Netanyahu: Israel doesn’t need new elections, it needs a budget

Amid rift with coalition partner Blue and White, PM calls for swift passage of budget, which must be approved by August 25 to keep government from dissolving

Prime Minister Benjamin Netanyahu during a press conference at the Health Ministry, July 23, 2020. (Kobi Gideon / GPO)
Prime Minister Benjamin Netanyahu during a press conference at the Health Ministry, July 23, 2020. (Kobi Gideon / GPO)

Prime Minister Benjamin Netanyahu called for the swift passage of a state budget on Sunday, amid rumors that he intends to dissolve the governing coalition and bring Israel to its fourth election since the beginning of 2019.

In light of the public health and security challenges facing Israel, “there is no reason to go to elections,” Netanyahu declared during his Likud party’s weekly faction meeting.

“Israel does not need elections, it needs a budget, as fast as possible. All the economists say this. If we pass a budget now, we will be able to start the school year in September” and “pass on more and more money” to small business owners, the self-employed and the unemployed, he declared.

Netanyahu’s statement came only hours after reports said that lawmakers were poised to present a bill postponing the deadline for passing the state budget in an effort to prevent early elections, amid fierce disagreements between the government’s Likud and Blue and White parties.

Alternate Prime Minister and Defense Minister Benny Gantz at the weekly cabinet meeting in Jerusalem on June 28, 2020. (Olivier Fitoussi/Flash90)

The government will automatically dissolve if no state budget is passed by August 25.

Though the coalition deal between Likud and Blue and White mandates a two-year budget, Prime Minister Benjamin Netanyahu has been pushing for a budget that will only cover the rest of 2020, citing the uncertainty caused by the pandemic.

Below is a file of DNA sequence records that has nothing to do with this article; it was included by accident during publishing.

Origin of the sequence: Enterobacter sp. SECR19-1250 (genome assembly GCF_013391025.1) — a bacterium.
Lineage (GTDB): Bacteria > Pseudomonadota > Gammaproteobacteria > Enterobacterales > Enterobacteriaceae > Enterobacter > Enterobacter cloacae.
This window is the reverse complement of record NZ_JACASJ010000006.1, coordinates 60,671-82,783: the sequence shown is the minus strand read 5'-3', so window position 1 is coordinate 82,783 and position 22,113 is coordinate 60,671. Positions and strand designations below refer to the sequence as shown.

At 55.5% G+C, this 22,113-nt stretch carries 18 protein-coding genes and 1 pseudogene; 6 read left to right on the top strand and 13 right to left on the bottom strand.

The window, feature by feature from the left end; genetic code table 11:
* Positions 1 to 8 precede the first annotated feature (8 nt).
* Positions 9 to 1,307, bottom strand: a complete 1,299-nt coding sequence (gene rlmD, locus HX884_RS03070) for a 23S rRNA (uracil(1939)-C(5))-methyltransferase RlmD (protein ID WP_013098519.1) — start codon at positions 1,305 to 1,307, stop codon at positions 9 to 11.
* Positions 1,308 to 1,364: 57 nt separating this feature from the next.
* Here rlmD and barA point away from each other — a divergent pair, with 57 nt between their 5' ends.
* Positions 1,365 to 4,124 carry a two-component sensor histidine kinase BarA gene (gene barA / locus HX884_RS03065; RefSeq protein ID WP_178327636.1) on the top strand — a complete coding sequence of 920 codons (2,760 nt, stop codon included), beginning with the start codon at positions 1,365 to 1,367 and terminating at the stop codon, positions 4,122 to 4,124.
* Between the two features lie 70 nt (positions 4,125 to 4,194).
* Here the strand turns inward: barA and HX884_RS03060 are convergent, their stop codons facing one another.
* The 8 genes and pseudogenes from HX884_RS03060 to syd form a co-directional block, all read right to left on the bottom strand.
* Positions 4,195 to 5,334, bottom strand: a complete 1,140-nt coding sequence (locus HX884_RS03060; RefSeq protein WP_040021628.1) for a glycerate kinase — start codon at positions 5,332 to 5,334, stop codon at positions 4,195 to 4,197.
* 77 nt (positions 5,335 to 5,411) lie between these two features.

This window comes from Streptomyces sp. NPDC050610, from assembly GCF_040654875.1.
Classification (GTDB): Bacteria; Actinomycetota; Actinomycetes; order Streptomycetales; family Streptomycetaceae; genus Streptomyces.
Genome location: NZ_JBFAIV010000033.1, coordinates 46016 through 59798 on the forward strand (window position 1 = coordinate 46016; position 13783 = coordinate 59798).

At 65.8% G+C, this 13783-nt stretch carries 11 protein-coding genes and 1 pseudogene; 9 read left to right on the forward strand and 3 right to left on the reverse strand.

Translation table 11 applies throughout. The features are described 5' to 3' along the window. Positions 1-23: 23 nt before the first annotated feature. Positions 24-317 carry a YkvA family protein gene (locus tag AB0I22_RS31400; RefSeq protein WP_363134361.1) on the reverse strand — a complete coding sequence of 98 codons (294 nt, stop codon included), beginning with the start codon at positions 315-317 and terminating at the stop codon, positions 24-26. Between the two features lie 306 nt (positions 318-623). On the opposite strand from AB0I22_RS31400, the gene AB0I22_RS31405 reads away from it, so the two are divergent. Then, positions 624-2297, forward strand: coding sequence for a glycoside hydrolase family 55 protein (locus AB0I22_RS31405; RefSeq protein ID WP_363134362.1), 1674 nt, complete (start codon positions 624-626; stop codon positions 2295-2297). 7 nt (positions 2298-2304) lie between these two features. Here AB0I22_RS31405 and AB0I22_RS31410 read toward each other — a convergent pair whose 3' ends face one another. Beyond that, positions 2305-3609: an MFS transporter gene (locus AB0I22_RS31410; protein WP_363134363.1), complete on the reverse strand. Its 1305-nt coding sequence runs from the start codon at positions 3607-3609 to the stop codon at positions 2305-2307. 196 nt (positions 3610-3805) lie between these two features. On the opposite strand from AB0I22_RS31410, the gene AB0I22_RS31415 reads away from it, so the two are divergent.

Blue and White leader Benny Gantz, however, has insisted that a two-year budget be passed, as stipulated in the coalition deal, saying it would provide greater financial certainty to those hurt economically by the government’s lockdown measures.

But commentators believe there are other issues at stake, as the passage of a one-year budget — or the failure to pass one at all — could allow Netanyahu to kick off new elections without having to hand over the premiership to Gantz next year, as stipulated by the coalition deal.

In an attempt to temporarily defuse the crisis, legislation is planned to be introduced by the Derech Eretz party, whose two members are former Blue and White MKs Yoaz Hendel and Zvi Hauser, according to the Haaretz newspaper.

The reported bill would delay the August 25 deadline by three months, to November 25.

“Anyone who thinks that it will be possible to deal with the coronavirus and the flu this winter while sending Israel in the polls does not understand what we are facing,” Hauser tweeted on Sunday.

“The wave we are currently facing is minor compared to what is expected to come. Only a unity government can handle the task.”

Neither Netanyahu nor Gantz have publicly commented on the proposal to postpone the deadline.